Visiting the Intensive Care Unit

Key Points About Visiting the ICU

  • Visiting hours are flexible.
  • Mornings are busy times in the unit for patient care, diagnostic tests and rounds. There may be delays visiting your loved one.
  • Please avoid planning to visit between 6:30-7:30 a.m. and 6:30-7:30 p.m. as these are shift change periods for our bedside staff.
  • Each time you visit your loved one, please announce your visit using the wall phone or notify the volunteer when you arrive.
  • Handwashing is the single most important procedure in a hospital for preventing and controlling the spread of infection. Wash your hands or use hand sanitizer when entering and leaving the ICU.
  • You may be asked to wear a gown and gloves when visiting due to the medical issues of your loved one, please use these supplies as directed by the bedside staff.
  • To protect the health of our patients, please do not visit if you feel unwell, have a cold or other respiratory infection.
  • A 'password' will be required to obtain patient information from a health care provider. This password is not required to visit patients.


Mornings are busy times in the ICU. The bedside nurse is participating in team rounds, sharing detailed information about patients, performing thorough assessments, providing care, medicines and treatments at this time. 

Each time you visit, please notify the bedside nurse of your arrival who will organize your visit at the bedside. It is very important that you announce your arrival to ensure the dignity and privacy of all patients.

Visitors may be limited to two at a time. We ask that visits be limited to those who are closest to the patient. The number of times you may visit, the length of visit, and the time you wait before you can come to beside will vary due to the unpredictable nature of ICU patients. The unpredictable nature of this environment means things may not always go as planned. This can be frustrating, but we ask for your understanding. If you have concerns about your visiting routines, please speak to the bedside nurse or ask for the ICU charge nurse.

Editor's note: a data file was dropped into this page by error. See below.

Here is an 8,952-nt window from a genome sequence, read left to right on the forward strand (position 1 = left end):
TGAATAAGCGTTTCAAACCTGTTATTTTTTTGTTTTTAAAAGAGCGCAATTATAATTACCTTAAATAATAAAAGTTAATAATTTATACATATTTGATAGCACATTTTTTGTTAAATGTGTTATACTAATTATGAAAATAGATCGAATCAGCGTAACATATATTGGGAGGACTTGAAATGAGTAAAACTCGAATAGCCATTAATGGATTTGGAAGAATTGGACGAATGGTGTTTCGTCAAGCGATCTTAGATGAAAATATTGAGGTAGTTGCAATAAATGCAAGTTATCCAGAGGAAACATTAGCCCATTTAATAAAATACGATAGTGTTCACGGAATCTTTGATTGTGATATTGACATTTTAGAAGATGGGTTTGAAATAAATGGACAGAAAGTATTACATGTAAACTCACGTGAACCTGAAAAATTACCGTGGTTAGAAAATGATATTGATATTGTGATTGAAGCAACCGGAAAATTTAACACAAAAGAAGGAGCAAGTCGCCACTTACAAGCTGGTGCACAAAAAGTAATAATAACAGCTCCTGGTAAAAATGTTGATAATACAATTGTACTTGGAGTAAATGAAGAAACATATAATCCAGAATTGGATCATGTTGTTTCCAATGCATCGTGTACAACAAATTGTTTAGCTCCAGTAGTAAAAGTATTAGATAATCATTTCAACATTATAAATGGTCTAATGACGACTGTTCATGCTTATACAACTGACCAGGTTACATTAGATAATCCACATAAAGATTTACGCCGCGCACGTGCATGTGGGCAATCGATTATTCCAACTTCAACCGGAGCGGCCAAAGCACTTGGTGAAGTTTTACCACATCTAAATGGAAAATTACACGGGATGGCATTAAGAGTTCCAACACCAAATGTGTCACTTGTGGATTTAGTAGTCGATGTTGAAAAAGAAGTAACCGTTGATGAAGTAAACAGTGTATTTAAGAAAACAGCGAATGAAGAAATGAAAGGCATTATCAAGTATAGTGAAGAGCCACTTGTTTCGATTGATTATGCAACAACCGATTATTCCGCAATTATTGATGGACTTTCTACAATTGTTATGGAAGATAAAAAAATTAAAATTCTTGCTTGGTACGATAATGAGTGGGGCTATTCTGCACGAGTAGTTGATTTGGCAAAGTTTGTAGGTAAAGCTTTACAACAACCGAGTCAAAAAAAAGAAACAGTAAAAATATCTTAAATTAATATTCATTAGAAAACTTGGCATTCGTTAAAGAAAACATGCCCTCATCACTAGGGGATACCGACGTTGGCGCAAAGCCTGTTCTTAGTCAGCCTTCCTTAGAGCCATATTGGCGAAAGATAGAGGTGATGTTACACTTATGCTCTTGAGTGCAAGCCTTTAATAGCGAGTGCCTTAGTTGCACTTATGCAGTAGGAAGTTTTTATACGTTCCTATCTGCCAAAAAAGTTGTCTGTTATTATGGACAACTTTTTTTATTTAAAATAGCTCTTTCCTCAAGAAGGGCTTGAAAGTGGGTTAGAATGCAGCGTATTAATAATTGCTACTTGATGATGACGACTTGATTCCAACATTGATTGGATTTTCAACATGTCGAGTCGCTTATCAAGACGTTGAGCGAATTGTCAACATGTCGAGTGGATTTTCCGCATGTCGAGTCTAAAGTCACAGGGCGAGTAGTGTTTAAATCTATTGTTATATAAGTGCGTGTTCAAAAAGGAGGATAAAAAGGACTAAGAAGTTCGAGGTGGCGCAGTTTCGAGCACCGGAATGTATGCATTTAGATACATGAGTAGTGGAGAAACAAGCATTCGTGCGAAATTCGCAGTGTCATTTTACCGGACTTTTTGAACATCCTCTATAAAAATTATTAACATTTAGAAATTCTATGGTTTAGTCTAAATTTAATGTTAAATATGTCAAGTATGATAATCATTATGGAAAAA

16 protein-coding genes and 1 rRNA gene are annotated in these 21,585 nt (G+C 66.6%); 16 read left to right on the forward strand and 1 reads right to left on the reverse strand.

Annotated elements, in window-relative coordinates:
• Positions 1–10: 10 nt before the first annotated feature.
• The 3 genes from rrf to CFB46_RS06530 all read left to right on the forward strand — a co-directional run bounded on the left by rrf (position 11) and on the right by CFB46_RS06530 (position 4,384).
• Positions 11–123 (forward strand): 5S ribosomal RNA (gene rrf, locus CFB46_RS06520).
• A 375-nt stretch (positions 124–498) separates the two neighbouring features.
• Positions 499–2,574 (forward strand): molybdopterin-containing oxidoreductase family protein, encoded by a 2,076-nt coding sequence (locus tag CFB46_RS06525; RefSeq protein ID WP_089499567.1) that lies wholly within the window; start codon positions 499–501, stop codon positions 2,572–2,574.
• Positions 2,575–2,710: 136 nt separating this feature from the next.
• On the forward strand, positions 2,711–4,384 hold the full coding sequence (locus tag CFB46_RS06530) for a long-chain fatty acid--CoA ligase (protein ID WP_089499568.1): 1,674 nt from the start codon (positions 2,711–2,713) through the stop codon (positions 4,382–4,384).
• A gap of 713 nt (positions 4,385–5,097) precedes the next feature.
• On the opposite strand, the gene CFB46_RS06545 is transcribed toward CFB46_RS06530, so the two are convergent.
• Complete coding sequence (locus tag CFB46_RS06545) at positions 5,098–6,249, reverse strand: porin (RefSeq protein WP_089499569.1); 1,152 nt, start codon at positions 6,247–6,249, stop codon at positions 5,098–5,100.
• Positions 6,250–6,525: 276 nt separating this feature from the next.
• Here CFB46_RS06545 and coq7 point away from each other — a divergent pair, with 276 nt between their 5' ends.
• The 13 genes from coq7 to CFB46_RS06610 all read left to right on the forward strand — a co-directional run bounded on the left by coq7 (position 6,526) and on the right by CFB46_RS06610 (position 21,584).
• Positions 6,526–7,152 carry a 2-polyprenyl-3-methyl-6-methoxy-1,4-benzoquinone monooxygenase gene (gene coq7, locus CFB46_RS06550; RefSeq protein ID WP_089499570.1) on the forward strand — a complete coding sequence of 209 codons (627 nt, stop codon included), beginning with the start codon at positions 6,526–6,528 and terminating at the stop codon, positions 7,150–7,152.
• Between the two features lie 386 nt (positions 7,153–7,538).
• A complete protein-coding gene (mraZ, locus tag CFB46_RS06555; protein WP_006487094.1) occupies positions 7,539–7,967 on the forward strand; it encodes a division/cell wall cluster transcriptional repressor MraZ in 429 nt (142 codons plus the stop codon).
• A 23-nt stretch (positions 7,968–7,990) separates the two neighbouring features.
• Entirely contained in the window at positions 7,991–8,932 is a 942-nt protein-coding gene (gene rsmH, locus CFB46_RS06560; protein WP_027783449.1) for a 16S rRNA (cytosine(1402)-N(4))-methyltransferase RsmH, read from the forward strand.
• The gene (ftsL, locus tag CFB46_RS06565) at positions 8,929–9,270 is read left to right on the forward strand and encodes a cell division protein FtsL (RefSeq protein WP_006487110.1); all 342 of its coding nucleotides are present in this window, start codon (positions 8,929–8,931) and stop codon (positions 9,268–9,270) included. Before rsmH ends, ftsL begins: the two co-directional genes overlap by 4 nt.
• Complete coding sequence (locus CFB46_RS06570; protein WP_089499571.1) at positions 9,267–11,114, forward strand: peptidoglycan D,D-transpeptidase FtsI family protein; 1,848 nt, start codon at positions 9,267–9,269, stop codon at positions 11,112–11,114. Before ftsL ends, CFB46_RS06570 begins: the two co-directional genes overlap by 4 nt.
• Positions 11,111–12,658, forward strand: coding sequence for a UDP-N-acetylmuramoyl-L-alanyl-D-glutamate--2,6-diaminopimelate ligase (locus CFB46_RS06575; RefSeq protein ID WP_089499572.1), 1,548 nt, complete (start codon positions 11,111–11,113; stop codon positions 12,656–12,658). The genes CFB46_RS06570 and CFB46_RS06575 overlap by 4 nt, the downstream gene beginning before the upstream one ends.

The first time you visit, a nurse will give you an information brochure and a card with the telephone extension to the patient's bedside. You may call this number directly when you want an update on the patient, or you wish to visit.

On that first visit, the bedside RN will also ask for identification and contact information for the substitute decision maker (SDM). This SDM will create a password to ensure only those individuals who have the password can obtain personal health information and/or medical updates about the patient. It is up to the SDM to determine who the patient would want information shared with, and then share the password with those individuals.  

This password is not meant to be used as a deterrent to visit patients. It is not required to visit a patient; however, it will be required at the bed side if information is requested.

To minimize the amount of time the bedside nurse or medical team spend on the phone, we expect one family member to be appointed as the 'family spokesperson' to share information with the rest of the family to avoid numerous phone calls to the bedside. If this process is challenging for your family, please talk with the bedside nurse to set up a different process.